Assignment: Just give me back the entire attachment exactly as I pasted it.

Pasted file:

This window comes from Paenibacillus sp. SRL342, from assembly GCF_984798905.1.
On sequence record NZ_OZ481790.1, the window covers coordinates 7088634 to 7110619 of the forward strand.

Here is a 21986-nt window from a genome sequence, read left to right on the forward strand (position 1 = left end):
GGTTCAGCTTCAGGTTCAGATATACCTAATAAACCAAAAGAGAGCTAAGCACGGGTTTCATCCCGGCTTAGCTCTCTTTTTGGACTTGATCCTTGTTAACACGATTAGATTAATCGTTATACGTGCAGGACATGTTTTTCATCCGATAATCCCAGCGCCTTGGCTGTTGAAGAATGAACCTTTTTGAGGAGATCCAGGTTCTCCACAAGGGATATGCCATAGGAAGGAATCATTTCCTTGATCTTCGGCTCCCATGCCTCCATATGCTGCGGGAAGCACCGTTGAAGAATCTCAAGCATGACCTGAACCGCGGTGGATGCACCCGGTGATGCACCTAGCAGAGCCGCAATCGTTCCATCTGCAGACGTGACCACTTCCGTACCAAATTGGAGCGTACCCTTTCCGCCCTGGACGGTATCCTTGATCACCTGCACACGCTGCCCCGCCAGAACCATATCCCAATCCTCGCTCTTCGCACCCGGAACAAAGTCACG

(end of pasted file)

This window comes from Paenibacillus sp. SRL342, from assembly GCF_984798905.1.
On sequence record NZ_OZ481790.1, the window covers coordinates 7088634 to 7110619 of the forward strand.

Here is a 21986-nt window from a genome sequence, read left to right on the forward strand (position 1 = left end):
GGTTCAGCTTCAGGTTCAGATATACCTAATAAACCAAAAGAGAGCTAAGCACGGGTTTCATCCCGGCTTAGCTCTCTTTTTGGACTTGATCCTTGTTAACACGATTAGATTAATCGTTATACGTGCAGGACATGTTTTTCATCCGATAATCCCAGCGCCTTGGCTGTTGAAGAATGAACCTTTTTGAGGAGATCCAGGTTCTCCACAAGGGATATGCCATAGGAAGGAATCATTTCCTTGATCTTCGGCTCCCATGCCTCCATATGCTGCGGGAAGCACCGTTGAAGAATCTCAAGCATGACCTGAACCGCGGTGGATGCACCCGGTGATGCACCTAGCAGAGCCGCAATCGTTCCATCTGCAGACGTGACCACTTCCGTACCAAATTGGAGCGTACCCTTTCCGCCCTGGACGGTATCCTTGATCACCTGCACACGCTGCCCCGCCAGAACCATATCCCAATCCTCGCTCTTCGCACCCGGAACAAAGTCACG